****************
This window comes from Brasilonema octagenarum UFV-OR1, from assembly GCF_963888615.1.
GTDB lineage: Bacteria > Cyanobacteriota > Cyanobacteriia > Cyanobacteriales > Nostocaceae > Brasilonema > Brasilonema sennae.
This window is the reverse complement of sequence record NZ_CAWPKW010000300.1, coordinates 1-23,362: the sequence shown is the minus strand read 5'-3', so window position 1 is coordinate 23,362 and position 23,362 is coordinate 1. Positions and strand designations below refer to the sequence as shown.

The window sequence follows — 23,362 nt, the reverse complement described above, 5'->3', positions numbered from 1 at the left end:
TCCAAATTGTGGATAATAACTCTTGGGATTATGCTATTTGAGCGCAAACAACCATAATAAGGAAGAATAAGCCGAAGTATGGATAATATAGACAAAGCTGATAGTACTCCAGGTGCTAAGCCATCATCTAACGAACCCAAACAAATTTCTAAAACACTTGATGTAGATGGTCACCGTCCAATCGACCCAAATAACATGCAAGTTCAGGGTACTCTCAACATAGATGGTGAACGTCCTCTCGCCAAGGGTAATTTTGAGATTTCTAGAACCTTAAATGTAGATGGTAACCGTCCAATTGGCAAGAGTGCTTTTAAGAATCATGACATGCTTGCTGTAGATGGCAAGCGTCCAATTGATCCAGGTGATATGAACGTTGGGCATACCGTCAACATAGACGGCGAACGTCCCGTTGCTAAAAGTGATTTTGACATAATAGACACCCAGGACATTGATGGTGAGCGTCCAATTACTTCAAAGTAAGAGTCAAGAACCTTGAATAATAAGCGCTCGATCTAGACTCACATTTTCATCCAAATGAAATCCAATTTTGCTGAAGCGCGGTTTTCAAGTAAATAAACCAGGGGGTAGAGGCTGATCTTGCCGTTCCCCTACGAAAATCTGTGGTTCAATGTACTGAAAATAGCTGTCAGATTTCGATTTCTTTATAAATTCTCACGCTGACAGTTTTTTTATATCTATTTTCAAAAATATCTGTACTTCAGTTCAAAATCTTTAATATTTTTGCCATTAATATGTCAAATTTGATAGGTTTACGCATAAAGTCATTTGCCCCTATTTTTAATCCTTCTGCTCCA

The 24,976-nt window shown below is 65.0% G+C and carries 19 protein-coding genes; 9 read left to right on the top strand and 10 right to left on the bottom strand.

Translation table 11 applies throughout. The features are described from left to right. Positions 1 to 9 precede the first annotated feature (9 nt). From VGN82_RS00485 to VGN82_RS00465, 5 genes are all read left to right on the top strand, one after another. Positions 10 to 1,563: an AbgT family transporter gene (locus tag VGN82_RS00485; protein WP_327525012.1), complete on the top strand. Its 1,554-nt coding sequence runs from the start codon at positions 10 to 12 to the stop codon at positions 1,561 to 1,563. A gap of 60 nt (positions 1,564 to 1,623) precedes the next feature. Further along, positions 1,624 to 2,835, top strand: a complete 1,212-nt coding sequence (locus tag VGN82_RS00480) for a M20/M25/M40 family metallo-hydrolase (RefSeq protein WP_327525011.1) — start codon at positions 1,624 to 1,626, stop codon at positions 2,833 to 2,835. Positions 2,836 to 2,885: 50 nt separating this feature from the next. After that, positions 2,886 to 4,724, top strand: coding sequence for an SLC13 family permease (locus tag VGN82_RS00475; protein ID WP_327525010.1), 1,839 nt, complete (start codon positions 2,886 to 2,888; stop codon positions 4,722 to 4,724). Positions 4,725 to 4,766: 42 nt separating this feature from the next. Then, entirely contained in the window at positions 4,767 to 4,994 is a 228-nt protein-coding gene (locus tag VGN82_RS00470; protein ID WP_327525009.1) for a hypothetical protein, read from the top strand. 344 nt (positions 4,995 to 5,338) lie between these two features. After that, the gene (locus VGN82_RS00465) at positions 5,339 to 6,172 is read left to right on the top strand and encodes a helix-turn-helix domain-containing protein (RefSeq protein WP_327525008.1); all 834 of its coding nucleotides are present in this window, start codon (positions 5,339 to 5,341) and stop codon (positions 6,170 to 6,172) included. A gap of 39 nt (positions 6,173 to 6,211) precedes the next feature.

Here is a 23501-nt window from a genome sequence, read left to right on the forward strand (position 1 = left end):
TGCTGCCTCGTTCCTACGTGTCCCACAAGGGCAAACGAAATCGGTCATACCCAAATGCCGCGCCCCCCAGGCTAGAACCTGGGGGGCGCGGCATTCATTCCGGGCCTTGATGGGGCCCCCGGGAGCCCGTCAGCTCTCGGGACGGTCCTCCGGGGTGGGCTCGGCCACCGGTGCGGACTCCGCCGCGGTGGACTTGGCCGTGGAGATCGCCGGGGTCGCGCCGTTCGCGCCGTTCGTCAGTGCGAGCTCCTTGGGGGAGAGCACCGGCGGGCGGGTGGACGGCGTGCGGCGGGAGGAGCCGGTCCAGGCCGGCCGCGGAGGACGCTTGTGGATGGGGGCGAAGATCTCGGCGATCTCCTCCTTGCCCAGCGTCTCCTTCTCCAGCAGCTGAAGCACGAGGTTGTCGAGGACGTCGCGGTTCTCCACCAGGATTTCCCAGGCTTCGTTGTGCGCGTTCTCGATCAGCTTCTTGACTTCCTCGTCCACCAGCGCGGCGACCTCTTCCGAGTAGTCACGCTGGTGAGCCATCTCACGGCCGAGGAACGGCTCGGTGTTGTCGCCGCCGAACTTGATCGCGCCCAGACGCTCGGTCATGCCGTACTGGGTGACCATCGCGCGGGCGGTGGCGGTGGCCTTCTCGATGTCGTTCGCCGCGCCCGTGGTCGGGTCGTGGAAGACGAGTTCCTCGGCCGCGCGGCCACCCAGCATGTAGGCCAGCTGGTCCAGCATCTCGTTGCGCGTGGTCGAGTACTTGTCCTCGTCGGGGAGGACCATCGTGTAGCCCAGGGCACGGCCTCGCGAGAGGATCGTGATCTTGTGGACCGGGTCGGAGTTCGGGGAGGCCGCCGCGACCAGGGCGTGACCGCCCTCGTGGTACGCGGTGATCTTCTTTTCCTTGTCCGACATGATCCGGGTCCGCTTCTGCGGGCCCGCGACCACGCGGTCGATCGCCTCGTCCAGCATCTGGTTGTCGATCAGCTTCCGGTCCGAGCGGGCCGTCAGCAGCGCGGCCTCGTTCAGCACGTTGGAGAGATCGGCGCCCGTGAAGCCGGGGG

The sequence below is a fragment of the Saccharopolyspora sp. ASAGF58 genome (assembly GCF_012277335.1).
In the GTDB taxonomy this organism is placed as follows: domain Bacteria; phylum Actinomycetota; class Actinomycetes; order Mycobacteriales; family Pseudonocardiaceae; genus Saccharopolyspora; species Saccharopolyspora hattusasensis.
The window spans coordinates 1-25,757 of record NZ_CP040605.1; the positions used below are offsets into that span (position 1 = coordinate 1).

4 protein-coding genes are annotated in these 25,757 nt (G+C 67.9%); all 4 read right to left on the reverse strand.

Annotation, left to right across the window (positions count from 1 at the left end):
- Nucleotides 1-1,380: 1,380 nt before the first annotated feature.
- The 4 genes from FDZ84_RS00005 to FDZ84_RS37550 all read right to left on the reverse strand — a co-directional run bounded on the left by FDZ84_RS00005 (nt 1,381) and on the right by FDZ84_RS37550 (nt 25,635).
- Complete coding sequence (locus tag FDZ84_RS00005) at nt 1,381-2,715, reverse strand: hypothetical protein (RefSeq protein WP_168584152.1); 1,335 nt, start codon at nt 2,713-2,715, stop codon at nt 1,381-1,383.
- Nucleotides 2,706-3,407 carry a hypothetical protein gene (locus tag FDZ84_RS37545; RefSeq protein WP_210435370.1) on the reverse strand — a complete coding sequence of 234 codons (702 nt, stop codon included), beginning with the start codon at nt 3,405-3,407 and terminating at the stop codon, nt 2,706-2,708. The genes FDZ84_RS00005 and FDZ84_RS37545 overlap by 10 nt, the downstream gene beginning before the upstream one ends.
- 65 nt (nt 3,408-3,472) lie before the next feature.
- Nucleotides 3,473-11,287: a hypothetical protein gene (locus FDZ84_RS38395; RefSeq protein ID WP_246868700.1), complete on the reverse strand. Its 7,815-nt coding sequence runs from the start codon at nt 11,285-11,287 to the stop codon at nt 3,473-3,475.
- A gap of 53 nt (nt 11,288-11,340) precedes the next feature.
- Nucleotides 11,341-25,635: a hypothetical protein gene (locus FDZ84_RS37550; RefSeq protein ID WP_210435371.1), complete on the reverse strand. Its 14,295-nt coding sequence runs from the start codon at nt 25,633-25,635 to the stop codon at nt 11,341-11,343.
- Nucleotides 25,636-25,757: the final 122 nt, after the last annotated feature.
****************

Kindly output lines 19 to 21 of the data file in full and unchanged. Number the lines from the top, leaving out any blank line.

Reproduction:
- 65 nt (nt 3,408-3,472) lie before the next feature.
- Nucleotides 3,473-11,287: a hypothetical protein gene (locus FDZ84_RS38395; RefSeq protein ID WP_246868700.1), complete on the reverse strand. Its 7,815-nt coding sequence runs from the start codon at nt 11,285-11,287 to the stop codon at nt 3,473-3,475.
- A gap of 53 nt (nt 11,288-11,340) precedes the next feature.